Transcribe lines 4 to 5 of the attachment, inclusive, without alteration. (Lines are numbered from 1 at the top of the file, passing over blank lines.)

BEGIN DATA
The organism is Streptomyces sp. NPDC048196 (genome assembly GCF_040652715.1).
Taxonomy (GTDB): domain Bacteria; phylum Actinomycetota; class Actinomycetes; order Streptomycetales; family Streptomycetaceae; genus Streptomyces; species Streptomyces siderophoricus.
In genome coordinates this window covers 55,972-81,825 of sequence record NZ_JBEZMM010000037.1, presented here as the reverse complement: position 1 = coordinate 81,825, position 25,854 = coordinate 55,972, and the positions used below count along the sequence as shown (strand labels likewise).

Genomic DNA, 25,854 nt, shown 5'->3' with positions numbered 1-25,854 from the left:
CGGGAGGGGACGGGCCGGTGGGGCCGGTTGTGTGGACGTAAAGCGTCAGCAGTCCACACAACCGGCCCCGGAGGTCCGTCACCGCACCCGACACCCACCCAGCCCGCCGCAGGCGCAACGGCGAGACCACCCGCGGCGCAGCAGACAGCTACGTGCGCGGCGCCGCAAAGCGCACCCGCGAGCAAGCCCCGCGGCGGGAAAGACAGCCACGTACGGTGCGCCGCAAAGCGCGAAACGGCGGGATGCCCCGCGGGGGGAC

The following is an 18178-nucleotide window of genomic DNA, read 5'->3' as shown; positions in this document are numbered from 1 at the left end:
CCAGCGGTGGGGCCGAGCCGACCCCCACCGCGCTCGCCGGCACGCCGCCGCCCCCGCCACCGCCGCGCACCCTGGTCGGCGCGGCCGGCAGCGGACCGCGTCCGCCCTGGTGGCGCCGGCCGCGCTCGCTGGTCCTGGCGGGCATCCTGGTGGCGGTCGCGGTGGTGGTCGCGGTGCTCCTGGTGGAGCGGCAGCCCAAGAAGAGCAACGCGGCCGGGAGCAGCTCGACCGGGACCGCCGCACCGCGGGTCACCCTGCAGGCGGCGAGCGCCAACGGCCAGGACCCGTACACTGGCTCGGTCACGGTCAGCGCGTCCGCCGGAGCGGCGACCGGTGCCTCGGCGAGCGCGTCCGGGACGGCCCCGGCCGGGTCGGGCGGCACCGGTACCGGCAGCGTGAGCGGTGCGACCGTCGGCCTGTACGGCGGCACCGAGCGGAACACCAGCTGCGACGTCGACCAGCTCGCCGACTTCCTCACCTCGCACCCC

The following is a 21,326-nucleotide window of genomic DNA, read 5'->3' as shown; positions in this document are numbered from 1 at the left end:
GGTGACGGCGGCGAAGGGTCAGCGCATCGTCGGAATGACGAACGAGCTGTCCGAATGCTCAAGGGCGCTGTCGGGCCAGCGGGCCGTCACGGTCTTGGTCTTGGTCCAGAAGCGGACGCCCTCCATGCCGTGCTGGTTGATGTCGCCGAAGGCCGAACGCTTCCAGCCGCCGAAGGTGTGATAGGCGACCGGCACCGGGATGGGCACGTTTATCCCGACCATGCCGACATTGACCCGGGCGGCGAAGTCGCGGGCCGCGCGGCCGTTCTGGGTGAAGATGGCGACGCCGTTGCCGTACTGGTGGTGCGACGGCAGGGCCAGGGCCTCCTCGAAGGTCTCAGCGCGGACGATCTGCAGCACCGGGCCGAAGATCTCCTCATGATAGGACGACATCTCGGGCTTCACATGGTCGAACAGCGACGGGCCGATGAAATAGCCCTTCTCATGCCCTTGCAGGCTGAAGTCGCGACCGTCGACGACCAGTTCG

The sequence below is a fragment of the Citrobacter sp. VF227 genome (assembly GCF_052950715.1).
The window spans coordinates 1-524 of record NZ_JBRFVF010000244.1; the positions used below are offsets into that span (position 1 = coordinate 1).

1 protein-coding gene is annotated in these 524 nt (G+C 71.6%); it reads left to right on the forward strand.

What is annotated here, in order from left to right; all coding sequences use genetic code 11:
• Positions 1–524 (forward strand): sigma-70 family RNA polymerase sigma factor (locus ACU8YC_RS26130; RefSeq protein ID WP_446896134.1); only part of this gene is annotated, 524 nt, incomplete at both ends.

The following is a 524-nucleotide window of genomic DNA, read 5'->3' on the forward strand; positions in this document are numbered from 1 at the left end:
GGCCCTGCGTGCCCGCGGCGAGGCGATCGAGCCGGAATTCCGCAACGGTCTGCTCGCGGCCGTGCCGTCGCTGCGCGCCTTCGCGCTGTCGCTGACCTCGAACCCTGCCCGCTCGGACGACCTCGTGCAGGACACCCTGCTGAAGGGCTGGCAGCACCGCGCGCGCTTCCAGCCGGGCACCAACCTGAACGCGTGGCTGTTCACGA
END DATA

Genomic DNA, 25,854 nt, shown 5'->3' with positions numbered 1-25,854 from the left:
CGGGAGGGGACGGGCCGGTGGGGCCGGTTGTGTGGACGTAAAGCGTCAGCAGTCCACACAACCGGCCCCGGAGGTCCGTCACCGCACCCGACACCCACCCAGCCCGCCGCAGGCGCAACGGCGAGACCACCCGCGGCGCAGCAGACAGCTACGTGCGCGGCGCCGCAAAGCGCACCCGCGAGCAAGCCCCGCGGCGGGAAAGACAGCCACGTACGGTGCGCCGCAAAGCGCGAAACGGCGGGATGCCCCGCGGGGGGAC